Next month we’ll be releasing the results from our 37th annual study of the lives, lifestyles and media habits of Affluent Americans. Each year, as we analyze the results, I’m always struck by the tremendous diversity of the Affluent population. In general terms, Affluents continue to skew “educated married White Boomer,” but they nevertheless represent tremendous diversity in age, ethnicity, occupation and interests.
As always, we’ll define “Affluent” as adults living in households with at least $100,000 in annual household income (HHI). Just 20% of all U.S. households, Affluents hold approximately 70% of U.S. net worth. We profile Ultra Affluent ($250K+ HHI) and Wealthy ($500K+ HHI) consumers as well.
Generation: Affluents average almost 46 years old, slightly younger than the general adult population. While Boomers are the largest single generation within the Affluent population (39%), they are outnumbered by the combination of Gen Xers and Millennials, who together are more than half of the Affluent population. (I’m also struck by the fact that Baby Boomers have almost entirely aged out of the “coveted 18-49 demographic” that was largely invented with them in mind; born between 1946 and 1964, Boomers are now aged 49 to 67.)
Culture: Nearly one-fourth of Affluents can be described as multi-cultural, with Hispanics, African-Americans and Asians each comprising about 7% of the Affluent population. In addition, roughly one-in-ten Affluents were born outside the United States, and 17% speak a non-English language at home (tremendous diversity is seen here as well; nearly half speak Spanish, and more than two dozen languages are represented).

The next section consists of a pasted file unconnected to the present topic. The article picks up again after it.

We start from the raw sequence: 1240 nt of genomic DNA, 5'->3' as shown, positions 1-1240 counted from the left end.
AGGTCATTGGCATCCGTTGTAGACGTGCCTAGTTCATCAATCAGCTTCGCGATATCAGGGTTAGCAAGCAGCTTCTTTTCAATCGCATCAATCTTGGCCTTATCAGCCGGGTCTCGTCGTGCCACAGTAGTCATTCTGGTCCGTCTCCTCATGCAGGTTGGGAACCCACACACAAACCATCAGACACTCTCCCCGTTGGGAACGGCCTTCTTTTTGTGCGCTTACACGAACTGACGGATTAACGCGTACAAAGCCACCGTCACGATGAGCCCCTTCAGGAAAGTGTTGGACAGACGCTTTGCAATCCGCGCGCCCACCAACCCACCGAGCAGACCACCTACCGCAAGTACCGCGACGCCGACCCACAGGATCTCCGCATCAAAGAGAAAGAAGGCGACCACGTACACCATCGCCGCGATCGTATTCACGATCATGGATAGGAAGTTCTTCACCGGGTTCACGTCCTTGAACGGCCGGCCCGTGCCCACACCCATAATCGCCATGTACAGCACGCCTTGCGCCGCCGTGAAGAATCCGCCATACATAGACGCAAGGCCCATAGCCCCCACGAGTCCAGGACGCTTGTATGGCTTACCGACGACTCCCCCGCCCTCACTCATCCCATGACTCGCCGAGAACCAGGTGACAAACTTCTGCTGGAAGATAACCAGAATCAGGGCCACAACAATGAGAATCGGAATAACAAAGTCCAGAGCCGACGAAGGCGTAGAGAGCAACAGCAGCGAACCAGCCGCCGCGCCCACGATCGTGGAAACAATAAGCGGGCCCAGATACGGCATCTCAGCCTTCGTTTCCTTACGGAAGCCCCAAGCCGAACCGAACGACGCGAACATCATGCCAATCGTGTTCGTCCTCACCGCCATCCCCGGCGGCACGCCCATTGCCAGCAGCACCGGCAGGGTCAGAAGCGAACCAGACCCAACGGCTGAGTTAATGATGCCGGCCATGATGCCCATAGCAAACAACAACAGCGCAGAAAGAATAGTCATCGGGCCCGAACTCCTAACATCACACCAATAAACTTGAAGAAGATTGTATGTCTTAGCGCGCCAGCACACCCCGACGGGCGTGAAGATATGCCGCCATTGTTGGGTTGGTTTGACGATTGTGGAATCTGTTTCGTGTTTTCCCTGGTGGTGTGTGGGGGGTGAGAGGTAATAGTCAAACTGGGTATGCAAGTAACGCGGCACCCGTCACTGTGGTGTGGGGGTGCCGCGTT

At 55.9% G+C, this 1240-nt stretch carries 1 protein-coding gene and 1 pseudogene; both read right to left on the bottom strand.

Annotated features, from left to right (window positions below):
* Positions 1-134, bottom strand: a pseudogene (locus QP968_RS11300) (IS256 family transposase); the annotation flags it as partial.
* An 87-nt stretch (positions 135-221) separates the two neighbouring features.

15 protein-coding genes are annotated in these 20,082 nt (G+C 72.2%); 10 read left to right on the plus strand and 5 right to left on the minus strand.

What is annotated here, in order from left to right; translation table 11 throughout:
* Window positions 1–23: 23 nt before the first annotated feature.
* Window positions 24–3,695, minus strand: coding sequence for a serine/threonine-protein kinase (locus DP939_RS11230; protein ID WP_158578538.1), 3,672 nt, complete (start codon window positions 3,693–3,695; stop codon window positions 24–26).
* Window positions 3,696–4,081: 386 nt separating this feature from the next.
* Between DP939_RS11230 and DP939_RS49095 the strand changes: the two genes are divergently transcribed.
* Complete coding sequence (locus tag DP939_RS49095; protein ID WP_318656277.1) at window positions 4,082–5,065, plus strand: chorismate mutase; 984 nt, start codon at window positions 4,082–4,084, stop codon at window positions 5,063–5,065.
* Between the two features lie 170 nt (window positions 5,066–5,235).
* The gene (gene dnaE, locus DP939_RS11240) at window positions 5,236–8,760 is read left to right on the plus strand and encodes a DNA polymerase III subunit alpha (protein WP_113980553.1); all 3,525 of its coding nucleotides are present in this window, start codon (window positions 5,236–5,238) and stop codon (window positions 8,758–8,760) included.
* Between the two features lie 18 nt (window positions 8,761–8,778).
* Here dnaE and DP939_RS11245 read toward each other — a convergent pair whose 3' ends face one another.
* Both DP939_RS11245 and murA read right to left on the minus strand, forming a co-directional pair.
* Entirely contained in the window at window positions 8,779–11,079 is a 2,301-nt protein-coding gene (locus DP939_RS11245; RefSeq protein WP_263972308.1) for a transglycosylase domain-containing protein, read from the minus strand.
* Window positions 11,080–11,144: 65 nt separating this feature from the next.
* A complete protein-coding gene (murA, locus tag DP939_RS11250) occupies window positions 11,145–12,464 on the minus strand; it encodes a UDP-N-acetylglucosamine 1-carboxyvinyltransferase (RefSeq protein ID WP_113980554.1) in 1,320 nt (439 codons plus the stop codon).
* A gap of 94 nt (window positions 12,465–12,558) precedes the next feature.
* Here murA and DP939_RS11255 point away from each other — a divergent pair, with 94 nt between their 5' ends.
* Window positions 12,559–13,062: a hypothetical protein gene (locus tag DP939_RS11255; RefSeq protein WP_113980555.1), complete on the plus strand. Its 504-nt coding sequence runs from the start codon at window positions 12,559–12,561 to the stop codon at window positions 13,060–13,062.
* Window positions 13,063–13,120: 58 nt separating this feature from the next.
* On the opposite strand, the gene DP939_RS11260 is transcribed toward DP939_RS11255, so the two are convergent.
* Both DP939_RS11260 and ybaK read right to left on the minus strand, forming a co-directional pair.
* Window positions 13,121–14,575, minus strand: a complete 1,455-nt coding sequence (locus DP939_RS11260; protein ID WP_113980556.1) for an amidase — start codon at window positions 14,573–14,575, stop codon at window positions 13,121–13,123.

Occupation: Compared to the general population, Affluents are most distinct in their educational attainment (two-thirds are college graduates, more than twice the rate of the general population), and career path (two-thirds are in professional/managerial positions, almost three times the rate of the general population). Conversely, it stands that one-third are not college graduates, and one-third are not in professional/managerial positions. More generally, the Affluent population spans a broad occupational continuum, from business owners and C-suite executives (each about 15% of the Affluent population) to retired individuals and those not employed outside the home (each about 10%).
Geography: Affluents are widely dispersed throughout the four major Census regions: South (33%), West (25%), Northeast (22%) and Midwest (20%). The large number in the South may surprise some, and it is partly a result of the expansive definition of “South,” which includes Texas, Florida and Washington, D.C. In fact, relative to the 37% of the general population that live in the South, Affluents are slightly under-represented there; in contrast, Affluents are over-represented in the Northeast, a skew that is even more dramatic among Ultra Affluent and Wealthy consumers.
Interests: The greatest diversity in the Affluent population lies not in demographics but, rather, in their interests and passions (and, by extension, their media use). In each of these areas, Affluent diversity is reflected in “long tailed” distributions. For example, in exploring Affluent media use, we see long-tailed distributions when examining readership of print publications, viewership of television networks, and visitation of web sites – there are a handful of media properties that reach a broad swath of the population, and many media properties that reach smaller (but still substantial) segments of enthusiasts.
Clearly, Affluents are not a monolithic segment, and the sub-segments highlighted above only scratch the surface of their complexity. Anyone wishing to connect with Affluent consumers more effectively would do well to develop a deeper understanding of the diversity within the Affluent population.
By Steve Kraus
Stephen Kraus is SVP, Chief Insights Officer, Audience Measurement Group, Ipsos MediaCT, author of three books on affluence and success in America.
Courtesy of MediaPost